By Linda Conner Lambeck
WESTPORT — Supt. of Schools Thomas Scarice said he wouldn’t recommend elementary school redistricting, even on a limited basis, before the fall of 2025.
“There are way too many details that have to be taken care of,” Scarice told the Board of Education at Monday’s meeting.
Scarice said a multi-step redistricting plan can start only when he knows the full plan. A full plan can’t be developed, he said, until an elementary school capacity study is complete in February and the town makes a decision on whether to repair or replace Long Lots Elementary School, perhaps by June.
Even then, he said, a redistricting effort would not be launched until every detail is settled.
“I would need everything buttoned up … I don’t see [it happening for] September 24,” the superintendent added.
Board member Robert Harrington had urged the redistricting discussion to address growing enrollment imbalances between the town’s five elementary schools — two are much larger than the other three — and two middle schools.
Long Lots, at 600 students, is the town’s largest elementary school, and is projected to grow larger.
Bedford Middle School has 730 students, while Coleytown Middle has 465.
The board voted 4-3 earlier this month to ask the town for funds to install two modular classrooms at Long Lots to ease overcrowding until a new or renovated Long Lots is complete.
Harrington, along with fellow Republicans Dorie Hordon and Vice Chairwoman Liz Heyer, questioned whether redistricting sooner rather than later might be a better way to address the Long Lots space crunch.
The modular classrooms, “in my opinion, won’t deal with the growth in projected students,” Harrington said Monday.
Early stages or not, difficult conversation or not, Harrington said a discussion of redistricting is long overdue.
The board has been flooded with letters this month from the Long Lots community urging support for the portable classrooms and to take time to prepare redistricting.
Some estimates suggest that left unchecked, the Long Lots enrollment could grow to 680 students.
“Do we want an elementary school that big?” asked Hordon. Redistricting would have an impact on only a limited number of families, she added.
“No one wants to rush into redistricting plan,” Harrington said. “This is the beginning of discussion. I don’t think it’s rushing.”
If this fall is not plausible, Harrington asked why a limited redistricting could not be accomplished by the fall of 2024.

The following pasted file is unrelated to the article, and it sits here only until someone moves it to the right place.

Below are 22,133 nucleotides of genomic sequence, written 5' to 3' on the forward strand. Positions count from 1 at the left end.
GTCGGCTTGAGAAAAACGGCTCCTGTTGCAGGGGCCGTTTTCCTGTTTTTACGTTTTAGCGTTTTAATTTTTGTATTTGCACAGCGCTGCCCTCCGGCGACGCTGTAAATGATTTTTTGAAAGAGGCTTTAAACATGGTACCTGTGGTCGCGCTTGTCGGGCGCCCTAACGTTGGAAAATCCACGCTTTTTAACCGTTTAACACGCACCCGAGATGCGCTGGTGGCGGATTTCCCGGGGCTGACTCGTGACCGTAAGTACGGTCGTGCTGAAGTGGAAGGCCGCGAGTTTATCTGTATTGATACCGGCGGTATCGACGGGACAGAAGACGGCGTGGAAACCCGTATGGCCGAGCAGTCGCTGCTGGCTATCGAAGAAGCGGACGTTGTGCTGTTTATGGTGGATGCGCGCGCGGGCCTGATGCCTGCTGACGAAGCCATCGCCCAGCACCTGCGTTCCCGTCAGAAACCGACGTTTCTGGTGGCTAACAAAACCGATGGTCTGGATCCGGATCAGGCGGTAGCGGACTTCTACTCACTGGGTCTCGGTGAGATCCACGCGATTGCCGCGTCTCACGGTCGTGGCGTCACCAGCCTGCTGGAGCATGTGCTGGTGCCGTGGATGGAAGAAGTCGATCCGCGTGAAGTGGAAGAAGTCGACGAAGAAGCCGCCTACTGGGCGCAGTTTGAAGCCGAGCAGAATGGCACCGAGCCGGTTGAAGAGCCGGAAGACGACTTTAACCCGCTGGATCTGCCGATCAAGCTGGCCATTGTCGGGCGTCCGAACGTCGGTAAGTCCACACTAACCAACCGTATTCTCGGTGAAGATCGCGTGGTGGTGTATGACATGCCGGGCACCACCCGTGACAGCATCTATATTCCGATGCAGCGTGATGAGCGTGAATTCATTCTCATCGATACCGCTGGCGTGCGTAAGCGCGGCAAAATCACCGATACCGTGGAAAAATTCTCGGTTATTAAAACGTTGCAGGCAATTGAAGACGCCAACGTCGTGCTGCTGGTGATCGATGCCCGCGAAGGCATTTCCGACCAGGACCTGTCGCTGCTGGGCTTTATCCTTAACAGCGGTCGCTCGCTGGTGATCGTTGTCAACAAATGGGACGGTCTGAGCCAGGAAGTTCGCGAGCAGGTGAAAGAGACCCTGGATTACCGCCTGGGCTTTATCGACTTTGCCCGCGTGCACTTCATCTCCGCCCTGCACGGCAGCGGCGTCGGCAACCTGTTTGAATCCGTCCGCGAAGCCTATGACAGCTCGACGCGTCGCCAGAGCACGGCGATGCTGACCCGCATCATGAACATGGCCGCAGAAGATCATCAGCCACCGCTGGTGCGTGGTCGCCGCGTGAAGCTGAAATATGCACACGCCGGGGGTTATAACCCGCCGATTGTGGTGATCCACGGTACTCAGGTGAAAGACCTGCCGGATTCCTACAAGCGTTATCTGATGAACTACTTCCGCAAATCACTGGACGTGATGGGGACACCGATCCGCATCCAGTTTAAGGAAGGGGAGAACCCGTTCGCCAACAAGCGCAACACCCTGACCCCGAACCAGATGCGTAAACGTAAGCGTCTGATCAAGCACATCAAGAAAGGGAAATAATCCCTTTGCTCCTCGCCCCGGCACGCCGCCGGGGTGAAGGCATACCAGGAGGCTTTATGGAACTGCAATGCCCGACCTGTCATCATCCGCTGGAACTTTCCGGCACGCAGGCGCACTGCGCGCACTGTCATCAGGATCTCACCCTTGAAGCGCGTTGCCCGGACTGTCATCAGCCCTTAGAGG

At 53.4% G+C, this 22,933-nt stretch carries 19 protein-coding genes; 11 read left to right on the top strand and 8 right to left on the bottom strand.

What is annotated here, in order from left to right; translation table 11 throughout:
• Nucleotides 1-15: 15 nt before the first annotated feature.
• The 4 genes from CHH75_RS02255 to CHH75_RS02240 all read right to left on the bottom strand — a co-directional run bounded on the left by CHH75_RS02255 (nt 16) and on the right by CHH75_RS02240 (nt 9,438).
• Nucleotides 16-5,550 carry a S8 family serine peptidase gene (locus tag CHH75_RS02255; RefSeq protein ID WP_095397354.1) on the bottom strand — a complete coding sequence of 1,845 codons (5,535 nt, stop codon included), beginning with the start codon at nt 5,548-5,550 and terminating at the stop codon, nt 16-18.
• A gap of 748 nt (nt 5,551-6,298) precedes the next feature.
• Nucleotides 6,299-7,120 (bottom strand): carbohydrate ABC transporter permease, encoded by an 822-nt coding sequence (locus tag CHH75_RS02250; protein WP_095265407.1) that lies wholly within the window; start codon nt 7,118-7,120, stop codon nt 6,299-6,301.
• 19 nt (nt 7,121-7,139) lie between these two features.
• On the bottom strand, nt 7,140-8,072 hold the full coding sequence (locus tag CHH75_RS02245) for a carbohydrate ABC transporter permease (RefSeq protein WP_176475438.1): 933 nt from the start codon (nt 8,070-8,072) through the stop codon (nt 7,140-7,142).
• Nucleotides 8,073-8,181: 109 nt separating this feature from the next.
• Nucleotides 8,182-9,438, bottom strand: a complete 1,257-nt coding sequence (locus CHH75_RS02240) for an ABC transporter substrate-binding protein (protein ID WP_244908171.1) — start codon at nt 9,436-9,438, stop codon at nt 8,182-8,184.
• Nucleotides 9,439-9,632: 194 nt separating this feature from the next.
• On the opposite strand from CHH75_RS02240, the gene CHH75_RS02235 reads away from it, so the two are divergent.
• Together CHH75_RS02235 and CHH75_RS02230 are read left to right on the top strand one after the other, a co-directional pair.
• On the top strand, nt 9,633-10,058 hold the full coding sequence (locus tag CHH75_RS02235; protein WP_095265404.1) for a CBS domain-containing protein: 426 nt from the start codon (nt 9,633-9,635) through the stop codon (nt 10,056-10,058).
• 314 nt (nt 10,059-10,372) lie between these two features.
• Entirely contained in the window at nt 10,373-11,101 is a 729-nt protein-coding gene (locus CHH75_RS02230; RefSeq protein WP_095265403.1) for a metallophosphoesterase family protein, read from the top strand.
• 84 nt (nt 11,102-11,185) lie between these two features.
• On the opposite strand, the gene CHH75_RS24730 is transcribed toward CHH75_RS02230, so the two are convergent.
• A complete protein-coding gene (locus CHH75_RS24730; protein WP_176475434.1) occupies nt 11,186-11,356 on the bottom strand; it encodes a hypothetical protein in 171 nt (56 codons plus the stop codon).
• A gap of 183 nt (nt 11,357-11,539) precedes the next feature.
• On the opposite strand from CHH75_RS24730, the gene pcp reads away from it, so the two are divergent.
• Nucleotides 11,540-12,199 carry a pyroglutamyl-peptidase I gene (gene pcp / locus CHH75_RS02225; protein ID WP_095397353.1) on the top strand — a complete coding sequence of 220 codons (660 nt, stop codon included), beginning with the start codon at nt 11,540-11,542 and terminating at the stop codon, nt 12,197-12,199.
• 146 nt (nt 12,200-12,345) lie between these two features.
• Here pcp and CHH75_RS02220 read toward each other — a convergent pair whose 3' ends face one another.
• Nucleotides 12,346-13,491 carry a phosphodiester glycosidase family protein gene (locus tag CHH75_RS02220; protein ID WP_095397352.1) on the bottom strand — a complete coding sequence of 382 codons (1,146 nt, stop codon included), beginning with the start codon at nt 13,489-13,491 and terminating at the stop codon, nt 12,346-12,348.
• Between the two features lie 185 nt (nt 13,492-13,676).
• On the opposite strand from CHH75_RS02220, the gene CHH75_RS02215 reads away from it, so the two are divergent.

Board Chairwoman Lee Goldstein said she is open to redistricting in phases, but said September 2024 wouldn’t give the district enough time.
“Until we know what is happening to Long Lots, we can’t make any sort of meaningful plan,” Goldstein said.
Board members Christina Torres, Kevin Christie and Secretary Neil Phillips agreed with their fellow Democrat.
“We all agree with redistricting. We don’t agree on the timing,” said Torres.
Phillips said there is a difference between redistricting fast and redistricting right. He cautioned the board against pitting communities against one another and bringing politics into any decisions.
“This is not a Democrat thing or a Republican thing. It’s a Westport thing,” Phillips said.
Rather than set a target date for redistricting, Phillips said he wants to hear what’s possible. “I agree, sooner the better.”
Scarice said decisions that would need to be made before redistricting can take place include knowing the future of Long Lots, its size and whether Stepping Stones Preschool, currently at Coleytown Elementary, will be relocating to the Hyde Lane property.
The board would have to determine the number of redistricting phases the town can handle, factor in the impact on the middle schools and consider issues such as whether to allow fifth graders to remain at their schools regardless of districtwide shifts.
Other factors would include drawing new school boundary lines, making personnel transfers and preparing a budget for the shift, Scarice said.
Community input would be needed before and after decisions are made, the superintendent added.
“To me, there is a pressing need to address [enrollment imbalance],” Heyer told Scarice. “In a perfect world we might want 30 months. We don’t always get a perfect world. We don’t always get what we want.”
Heyer said the enrollment imbalance could have a more significant impact on students than moving them to a less crowded school.
Scarice said the imbalances don’t mean there are inequities between the schools. He promised to keep the discussion moving.
Harrington said despite hearing four board members speak against a fall 2024 redistricting target date, he considered the discussion helpful.
“I think there is a way forward,” said Harrington. “I want to be open-minded and I want to be flexible. I don’t want to take anything off table. I want to keep options open.”
Freelance writer Linda Conner Lambeck, a reporter for more than four decades at the Connecticut Post and other Hearst publications, is a member of the Education Writers Association.